What You Need to Know Before Translating Books


Translators are much more than bilingual individuals who have decided that they can translate materials from one language to another. In fact, translators are, or should be, highly trained and often certified to be able to translate different types of materials. This can include book translation services, audio and visual translations, or even specialized things like Christian book translations. This should be remembered if someone is considering translation as a form of income or even starting a translation business.

Many translation agencies or companies require new translators to go through several stages before being hired. This is something most people that begin as freelance translators do not realize. Those translators who are formally trained and working for companies are often more professional and serious than those who are simply learning through trial and error at home. This is in part because translation goes well beyond using a few CAT tools and retyping something in a foreign language. For starters, professional agencies require translation, proofreading, and editing when necessary by independent translators to check for accuracy. This is essential for the best translation possible. This is a quality control measure that is only seen among professionals.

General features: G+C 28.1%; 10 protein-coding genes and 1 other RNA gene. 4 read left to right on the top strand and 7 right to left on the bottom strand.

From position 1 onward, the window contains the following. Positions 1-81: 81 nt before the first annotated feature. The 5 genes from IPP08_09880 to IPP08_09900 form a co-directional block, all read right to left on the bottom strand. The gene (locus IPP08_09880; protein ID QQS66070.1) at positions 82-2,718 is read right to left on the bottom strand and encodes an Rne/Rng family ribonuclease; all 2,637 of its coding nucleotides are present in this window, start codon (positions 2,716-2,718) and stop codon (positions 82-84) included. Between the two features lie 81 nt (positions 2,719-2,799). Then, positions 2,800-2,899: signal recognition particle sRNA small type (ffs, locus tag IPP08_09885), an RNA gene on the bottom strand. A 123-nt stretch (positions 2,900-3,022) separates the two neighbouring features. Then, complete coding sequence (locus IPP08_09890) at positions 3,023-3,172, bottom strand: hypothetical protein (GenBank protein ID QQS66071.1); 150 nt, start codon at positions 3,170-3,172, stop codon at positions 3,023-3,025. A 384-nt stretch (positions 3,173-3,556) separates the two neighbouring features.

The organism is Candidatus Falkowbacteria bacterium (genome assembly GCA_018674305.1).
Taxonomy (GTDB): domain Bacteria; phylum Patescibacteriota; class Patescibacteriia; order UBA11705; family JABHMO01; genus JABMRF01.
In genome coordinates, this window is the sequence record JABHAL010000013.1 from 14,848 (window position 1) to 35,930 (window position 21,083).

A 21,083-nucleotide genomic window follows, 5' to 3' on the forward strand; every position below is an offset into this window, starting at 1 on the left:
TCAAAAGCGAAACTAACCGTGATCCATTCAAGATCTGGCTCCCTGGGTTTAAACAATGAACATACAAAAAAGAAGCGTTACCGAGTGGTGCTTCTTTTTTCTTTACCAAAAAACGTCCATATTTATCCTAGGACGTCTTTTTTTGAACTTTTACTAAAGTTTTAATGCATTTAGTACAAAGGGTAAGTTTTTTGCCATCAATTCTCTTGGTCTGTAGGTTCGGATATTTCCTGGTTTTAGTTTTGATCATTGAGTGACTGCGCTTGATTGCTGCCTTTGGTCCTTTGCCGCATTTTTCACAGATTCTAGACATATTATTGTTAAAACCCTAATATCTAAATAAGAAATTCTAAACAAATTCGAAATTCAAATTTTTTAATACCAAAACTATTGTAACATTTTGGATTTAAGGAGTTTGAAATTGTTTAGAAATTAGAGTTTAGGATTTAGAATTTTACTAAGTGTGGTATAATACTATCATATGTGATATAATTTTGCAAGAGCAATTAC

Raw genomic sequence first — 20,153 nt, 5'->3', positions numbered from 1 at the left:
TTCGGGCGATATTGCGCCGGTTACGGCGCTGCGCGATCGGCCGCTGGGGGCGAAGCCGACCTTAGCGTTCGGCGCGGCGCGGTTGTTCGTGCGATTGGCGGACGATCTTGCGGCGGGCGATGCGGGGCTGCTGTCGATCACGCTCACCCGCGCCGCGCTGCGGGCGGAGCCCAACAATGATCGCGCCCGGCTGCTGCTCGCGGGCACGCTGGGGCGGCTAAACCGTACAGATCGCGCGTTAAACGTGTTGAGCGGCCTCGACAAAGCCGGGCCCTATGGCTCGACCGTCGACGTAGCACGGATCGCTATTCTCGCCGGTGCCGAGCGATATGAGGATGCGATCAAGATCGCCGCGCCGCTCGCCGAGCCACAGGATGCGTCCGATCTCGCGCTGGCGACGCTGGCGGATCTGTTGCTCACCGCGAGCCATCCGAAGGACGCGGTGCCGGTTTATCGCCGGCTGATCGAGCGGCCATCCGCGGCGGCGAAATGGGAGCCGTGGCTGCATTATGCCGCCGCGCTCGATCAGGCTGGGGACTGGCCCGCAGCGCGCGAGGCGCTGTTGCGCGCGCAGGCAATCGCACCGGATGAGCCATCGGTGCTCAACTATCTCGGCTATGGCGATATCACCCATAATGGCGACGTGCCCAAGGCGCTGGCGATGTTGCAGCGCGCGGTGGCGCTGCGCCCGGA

With this in mind, below is a list of tips for current and hopeful translators to consider prior to taking on large projects like Christian book translations or even advertising book translation services. This focus is on books because the amount of time and detail needed to translate a book is great and often intense. However, all the tips will work for any type of translation service.

Tips for Translators